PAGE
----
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Network Rail Bathymetry survey River Calder

Network Rail Bathymetry Survey River CalderRiver Calder After the successful initial 3D terrestrial scans of Whalley Viaduct, Network Rail requested an additional survey. This involved conducting a Bathymetry survey of the River Calder bed. This survey aims to investigate any potential issues related to the viaducts' crossing of the river Calder.Whalley ArchesThe Whalley Arches hold significant importance as crucial components of this busy railway route. Constructed between 1846 and 1850. The viaduct consists of 48 arches, over 600 yards long, and 70 feet above the valley. It is worth noting that the viaduct not only spans across land for a significant portion of its length but also crosses the river, adding to its unique architectural and engineering features.BathymetryTo ensure the viaduct's integrity over the river Calder, a bathymetry survey was conducted. The survey mapped a 100m river section using a HyDrone RCV remote control survey platform and the HydroLite-TM portable echo sounder kit. By connecting the HyDrone RCV to a GNSS receiver, precise geo-location of points on the riverbed was achieved. This GNSS data greatly aids in constructing the 3D river model. Furthermore, the receiver was linked to a LIDAR survey of the riverbanks. The resulting scan data accurately builds a profile of the river beneath the viaduct. Monitoring erosion and scourMonitoring the riverbed around the structures is crucial. The main focus of viaduct base failure is the flood-prone and scour-prone areas. Changes in river hydraulics due to flooding, climate change, and increased rainfall can lead to severe issues for the structures' base. This survey specifically targeted riverbed scour, detected using our high-resolution sonar bathymetric remote-control platform.Data CollectionOur bathymetric underwater surveying technology enables engineers to inspect water retention and riverbed features. They use specialised software back at our base to analyse the collected data. This data characterises the River Calder location both above and below the waterline. Furthermore, we visualise the impact of objects on river flow and assess the changes caused by sediment dynamics in the river.The captured bathymetric data provided precise resolution and detail of the area. This improved sonar detail increased the evaluation of the watercourse and facilitated the inspection and assessment of the viaduct features, ensuring the structure's safety by identifying areas of concern.Network Rail will utilise the 3D and assessment models to evaluate future maintenance needs and determine any necessary remedial works.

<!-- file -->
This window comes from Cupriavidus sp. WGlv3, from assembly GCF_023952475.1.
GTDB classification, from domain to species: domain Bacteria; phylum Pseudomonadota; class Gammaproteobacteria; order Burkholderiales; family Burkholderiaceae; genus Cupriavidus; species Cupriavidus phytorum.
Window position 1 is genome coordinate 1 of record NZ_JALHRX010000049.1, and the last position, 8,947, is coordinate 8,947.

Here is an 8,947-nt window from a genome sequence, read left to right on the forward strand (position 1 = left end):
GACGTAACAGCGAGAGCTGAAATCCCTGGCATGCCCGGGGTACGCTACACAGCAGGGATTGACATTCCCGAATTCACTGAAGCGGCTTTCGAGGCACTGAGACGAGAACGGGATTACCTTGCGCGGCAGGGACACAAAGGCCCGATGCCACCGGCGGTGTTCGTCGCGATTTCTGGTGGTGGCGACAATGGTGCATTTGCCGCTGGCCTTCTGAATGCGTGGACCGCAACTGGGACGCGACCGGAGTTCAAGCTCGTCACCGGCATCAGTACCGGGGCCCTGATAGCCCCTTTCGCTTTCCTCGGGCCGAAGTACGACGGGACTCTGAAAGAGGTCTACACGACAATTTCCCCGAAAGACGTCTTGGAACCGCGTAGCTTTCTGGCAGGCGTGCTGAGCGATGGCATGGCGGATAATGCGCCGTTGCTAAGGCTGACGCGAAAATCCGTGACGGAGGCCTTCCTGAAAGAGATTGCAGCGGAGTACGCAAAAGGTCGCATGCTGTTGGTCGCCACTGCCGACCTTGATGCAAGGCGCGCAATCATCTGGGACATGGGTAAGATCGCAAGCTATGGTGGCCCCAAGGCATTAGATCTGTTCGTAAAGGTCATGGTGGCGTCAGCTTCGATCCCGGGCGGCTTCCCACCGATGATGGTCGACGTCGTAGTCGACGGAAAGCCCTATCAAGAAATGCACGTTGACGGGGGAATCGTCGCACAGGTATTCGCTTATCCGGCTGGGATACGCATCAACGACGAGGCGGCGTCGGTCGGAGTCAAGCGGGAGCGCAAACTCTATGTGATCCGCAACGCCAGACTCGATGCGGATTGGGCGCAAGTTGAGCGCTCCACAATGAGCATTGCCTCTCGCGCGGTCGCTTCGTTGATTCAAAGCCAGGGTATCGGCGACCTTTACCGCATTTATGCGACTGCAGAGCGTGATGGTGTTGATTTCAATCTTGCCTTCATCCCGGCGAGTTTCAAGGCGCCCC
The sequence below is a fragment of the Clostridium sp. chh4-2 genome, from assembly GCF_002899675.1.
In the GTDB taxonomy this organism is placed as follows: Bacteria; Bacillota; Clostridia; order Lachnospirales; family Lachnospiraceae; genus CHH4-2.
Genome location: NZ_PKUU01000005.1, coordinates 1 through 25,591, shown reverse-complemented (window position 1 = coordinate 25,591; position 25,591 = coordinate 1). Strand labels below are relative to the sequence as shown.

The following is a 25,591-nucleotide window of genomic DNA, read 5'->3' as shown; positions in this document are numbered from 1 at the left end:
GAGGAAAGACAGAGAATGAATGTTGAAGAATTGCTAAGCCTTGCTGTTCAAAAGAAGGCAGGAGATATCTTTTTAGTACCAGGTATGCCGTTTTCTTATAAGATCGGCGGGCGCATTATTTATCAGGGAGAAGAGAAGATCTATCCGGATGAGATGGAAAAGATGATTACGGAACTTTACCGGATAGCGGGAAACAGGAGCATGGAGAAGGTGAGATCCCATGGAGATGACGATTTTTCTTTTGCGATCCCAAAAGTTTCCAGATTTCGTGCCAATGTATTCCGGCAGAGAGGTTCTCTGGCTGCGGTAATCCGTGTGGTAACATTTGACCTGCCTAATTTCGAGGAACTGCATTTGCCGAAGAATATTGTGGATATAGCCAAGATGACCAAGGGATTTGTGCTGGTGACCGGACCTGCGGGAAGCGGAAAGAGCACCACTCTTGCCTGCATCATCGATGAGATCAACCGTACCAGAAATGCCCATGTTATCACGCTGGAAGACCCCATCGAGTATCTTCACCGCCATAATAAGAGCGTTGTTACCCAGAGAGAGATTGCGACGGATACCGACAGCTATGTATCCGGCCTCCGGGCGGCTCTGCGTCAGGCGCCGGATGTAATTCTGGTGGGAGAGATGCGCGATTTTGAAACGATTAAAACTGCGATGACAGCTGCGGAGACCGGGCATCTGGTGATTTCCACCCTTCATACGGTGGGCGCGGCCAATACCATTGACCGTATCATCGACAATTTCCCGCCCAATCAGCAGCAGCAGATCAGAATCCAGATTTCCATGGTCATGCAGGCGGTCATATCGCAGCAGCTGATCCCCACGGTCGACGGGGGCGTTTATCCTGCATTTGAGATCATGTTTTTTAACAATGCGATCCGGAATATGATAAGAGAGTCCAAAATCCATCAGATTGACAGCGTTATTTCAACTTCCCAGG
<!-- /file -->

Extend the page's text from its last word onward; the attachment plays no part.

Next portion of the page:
Scanning with Network Rail – Scans, drones and viaduct arches

Whalley viaduct built in 1846 stretches across the river Calder. The viaduct is a magnificent structure, consisting of 49 brick arches, 620m long and 21.3m high. Locally the area is known the Whalley Arches. Traditionally, the surveying and inspection of these structures would be undertaken manually, with measurements and repetitive paper-based data entry. The traditional method is both time consuming and expensive; requiring extensive scaffolding. To eliminate the human errors attached to traditional surveying, and to save on time, we employ terrestrial 3D laser scanning techniques to capture buildings and structure data. Combined with photography of the structure, the laser scan data assists in assessments, helping with the prioritisation of maintenance issues,which may or maynot be required. Our team travelled to Whalley Arches late in the evening, our job was to scan the top railway section at midnight, the best time to work when scanning railways - whilst trains were stopped. However, due to strong wind gusts and torrential rain, the night time scan was cancelled much to our dismay. Undeterred, the next morning, clear skies and a mild breeze greeted us as we set off with a RIEGL scanner, two drones and camera team to capture the arches. Several areas under the arches required cleaning out of saplings, brambles and general discarded waste. These were cleared by the ever helpful team from Network Rail, armed with Chainsaws, and industrial hedge trimmers. As soon as these obstacles were cleared, giving us line of sight for the scanner and operator and easier access to the grounds, our job commenced. Each arch was scanned with terrestrial lidar, which made for some interesting scrambling up embankments and into residents gardens to ensure a clear view of the arches for the scanner. Thanks to all the residents who allowed us into their property, who were all very kind and welcoming. A total of 187 scan positions, combined with 3,000 high resolution photographs gave us a highly detailed accurate comprehensive analysis of the complete structure.